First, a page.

The retail shelf is at the center of the omni-channel explosion. Stockouts, poor visibility and inaccurate inventory systems have been the industry norm for decades. Now, all of sudden, with the addition of online shoppers, five or six different parties can all be vying at the same time for that single item left on the shelf. The result is sky-high substitution rates (up to 30% or more) as consumers buy online to pick up at the curb or to have delivered to their home.
Pensa is on the frontline in helping to solve the omni-channel shopping problem.
We’ve all experienced the frustration first-hand as a consumer. You go online to buy groceries and pick what you want to buy and have delivered. Then you wait to see what you actually receive when the bags arrive on your doorstep. You get some of what you ordered, some of what you didn’t, and sometimes a potluck change in what was delivered as a substitution (you know – the corn syrup instead of corn starch).
This story plays out every day, with nearly all grocery retailers. It results in unhappy customers, frazzled field workers and perplexed consumer brand manufacturers studying shopper preferences.
The pandemic has only added to the age-old stockout and in-store visibility problem, with unexpected spikes in demand and shocks to supply chains driving stockouts to unprecedented levels,2. Growth of omni-channel shopping – both in-store and online via ecommerce applications – puts added stress on already inaccurate retailer inventory and supply chain systems.
Pensa’s accurate, real-time shelf data and analytics provide retailers and consumer brands with a single source of truth about what is actually on the shelf, minimizing surprise basket substitutions for the consumer and distorted views of shopper preferences caused by unavailable choices and substitutions. Using automated computer vision and artificial intelligence, Pensa monitors the grocery shelf continuously for stockouts, near-stockouts, and misplacements of products within the store. We can see not just the substitutions that actually occur, but the problems waiting to happen where things are offered for sale but not available.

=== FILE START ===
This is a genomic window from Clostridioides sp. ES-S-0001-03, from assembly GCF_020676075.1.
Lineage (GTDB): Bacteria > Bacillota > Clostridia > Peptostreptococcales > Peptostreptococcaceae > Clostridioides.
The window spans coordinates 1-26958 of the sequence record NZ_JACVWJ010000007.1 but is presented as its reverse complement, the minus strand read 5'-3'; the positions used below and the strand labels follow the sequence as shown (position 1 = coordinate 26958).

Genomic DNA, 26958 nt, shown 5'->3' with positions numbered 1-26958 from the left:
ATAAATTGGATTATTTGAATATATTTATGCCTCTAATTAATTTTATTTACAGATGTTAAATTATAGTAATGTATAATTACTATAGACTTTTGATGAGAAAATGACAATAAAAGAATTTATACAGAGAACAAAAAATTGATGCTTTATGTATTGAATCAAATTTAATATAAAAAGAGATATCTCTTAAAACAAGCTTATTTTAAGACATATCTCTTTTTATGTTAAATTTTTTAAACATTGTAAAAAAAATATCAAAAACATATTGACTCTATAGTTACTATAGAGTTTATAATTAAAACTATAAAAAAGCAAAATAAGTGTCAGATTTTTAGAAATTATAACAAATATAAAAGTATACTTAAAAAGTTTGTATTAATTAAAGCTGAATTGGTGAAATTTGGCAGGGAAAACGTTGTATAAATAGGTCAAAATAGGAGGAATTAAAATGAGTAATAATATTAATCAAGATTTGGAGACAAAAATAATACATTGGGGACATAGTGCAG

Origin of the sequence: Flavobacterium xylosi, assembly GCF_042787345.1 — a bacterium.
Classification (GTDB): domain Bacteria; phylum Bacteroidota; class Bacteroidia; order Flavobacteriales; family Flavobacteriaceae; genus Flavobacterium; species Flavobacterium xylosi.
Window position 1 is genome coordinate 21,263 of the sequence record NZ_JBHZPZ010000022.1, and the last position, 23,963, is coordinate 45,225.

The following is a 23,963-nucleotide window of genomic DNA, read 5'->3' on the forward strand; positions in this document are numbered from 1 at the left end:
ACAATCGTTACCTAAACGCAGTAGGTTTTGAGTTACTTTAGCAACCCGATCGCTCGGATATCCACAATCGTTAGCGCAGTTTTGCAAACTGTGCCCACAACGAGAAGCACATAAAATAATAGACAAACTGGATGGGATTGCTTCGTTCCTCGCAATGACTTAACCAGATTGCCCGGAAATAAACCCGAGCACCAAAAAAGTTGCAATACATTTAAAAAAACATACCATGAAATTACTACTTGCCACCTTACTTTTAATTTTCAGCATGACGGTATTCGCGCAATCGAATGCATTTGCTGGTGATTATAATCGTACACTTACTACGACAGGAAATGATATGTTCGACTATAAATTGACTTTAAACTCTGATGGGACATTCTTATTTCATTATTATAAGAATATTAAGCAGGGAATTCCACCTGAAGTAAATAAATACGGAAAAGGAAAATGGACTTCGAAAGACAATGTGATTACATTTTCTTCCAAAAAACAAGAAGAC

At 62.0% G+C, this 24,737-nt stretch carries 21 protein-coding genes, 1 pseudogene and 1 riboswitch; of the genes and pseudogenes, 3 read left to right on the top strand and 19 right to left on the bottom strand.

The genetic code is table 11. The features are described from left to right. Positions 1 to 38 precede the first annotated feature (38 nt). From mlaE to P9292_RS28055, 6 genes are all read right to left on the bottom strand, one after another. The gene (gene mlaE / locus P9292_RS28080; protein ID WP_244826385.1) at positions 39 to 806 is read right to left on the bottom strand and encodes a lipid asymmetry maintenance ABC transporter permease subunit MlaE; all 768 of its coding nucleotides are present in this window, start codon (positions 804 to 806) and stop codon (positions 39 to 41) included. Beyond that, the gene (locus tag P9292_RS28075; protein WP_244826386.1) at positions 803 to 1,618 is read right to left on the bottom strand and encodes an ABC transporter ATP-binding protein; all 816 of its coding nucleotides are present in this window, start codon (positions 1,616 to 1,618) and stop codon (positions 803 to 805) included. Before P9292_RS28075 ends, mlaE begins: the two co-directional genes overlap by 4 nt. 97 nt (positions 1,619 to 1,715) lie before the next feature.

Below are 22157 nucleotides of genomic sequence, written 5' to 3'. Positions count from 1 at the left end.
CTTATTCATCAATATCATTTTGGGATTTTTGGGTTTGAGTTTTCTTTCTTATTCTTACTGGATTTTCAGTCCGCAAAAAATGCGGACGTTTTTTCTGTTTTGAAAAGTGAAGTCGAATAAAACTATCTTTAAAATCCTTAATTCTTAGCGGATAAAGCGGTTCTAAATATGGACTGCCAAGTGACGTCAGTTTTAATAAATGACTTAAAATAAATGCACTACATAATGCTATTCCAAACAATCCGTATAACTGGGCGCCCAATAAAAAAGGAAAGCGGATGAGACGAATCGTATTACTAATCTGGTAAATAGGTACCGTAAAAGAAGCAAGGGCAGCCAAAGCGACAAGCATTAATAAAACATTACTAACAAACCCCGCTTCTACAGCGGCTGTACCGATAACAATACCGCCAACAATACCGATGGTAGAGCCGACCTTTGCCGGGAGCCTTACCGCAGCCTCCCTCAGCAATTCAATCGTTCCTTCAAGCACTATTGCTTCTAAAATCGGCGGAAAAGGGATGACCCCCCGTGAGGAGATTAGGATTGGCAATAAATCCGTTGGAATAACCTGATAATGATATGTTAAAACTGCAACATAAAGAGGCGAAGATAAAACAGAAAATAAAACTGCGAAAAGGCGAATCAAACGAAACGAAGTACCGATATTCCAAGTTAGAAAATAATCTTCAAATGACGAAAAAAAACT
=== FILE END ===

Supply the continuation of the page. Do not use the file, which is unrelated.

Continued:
Online is, in a sense, the new retail shelf. Buying online for delivery or pickup of groceries from a nearby storefront has nearly doubled as a result of the pandemic, accelerating what was already a natural transformation to omnichannel shopping patterns across retail. Battles for market share will be won and lost by how well the industry can tighten its grip on in-store availability. Not only for the consumer coming into the store to shop, but for what is offered to them online and grabbed in the store by others.
As e-commerce and omni-channel continue to surge in popularity, it’s time we get a handle on the problem. On-shelf availability is shopper ground zero – online and off.
1 The Spotlight on “The Trillion-Dollar Black Hole” of On-Shelf Availability, Alvarez & Marsal.
2 Taking Stock of Out-of-Stock, Tom Gruen.